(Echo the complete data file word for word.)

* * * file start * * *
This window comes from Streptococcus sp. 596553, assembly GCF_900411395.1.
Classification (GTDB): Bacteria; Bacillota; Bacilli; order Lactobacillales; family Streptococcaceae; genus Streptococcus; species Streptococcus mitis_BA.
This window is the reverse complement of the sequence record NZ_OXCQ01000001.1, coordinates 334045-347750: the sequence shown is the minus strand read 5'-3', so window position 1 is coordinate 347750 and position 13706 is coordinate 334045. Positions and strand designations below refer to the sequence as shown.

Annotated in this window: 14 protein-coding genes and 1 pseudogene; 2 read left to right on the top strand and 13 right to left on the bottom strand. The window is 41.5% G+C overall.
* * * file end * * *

This window comes from Streptococcus sp. 596553, assembly GCF_900411395.1.
Classification (GTDB): Bacteria; Bacillota; Bacilli; order Lactobacillales; family Streptococcaceae; genus Streptococcus; species Streptococcus mitis_BA.
This window is the reverse complement of the sequence record NZ_OXCQ01000001.1, coordinates 334045-347750: the sequence shown is the minus strand read 5'-3', so window position 1 is coordinate 347750 and position 13706 is coordinate 334045. Positions and strand designations below refer to the sequence as shown.

Annotated in this window: 14 protein-coding genes and 1 pseudogene; 2 read left to right on the top strand and 13 right to left on the bottom strand. The window is 41.5% G+C overall.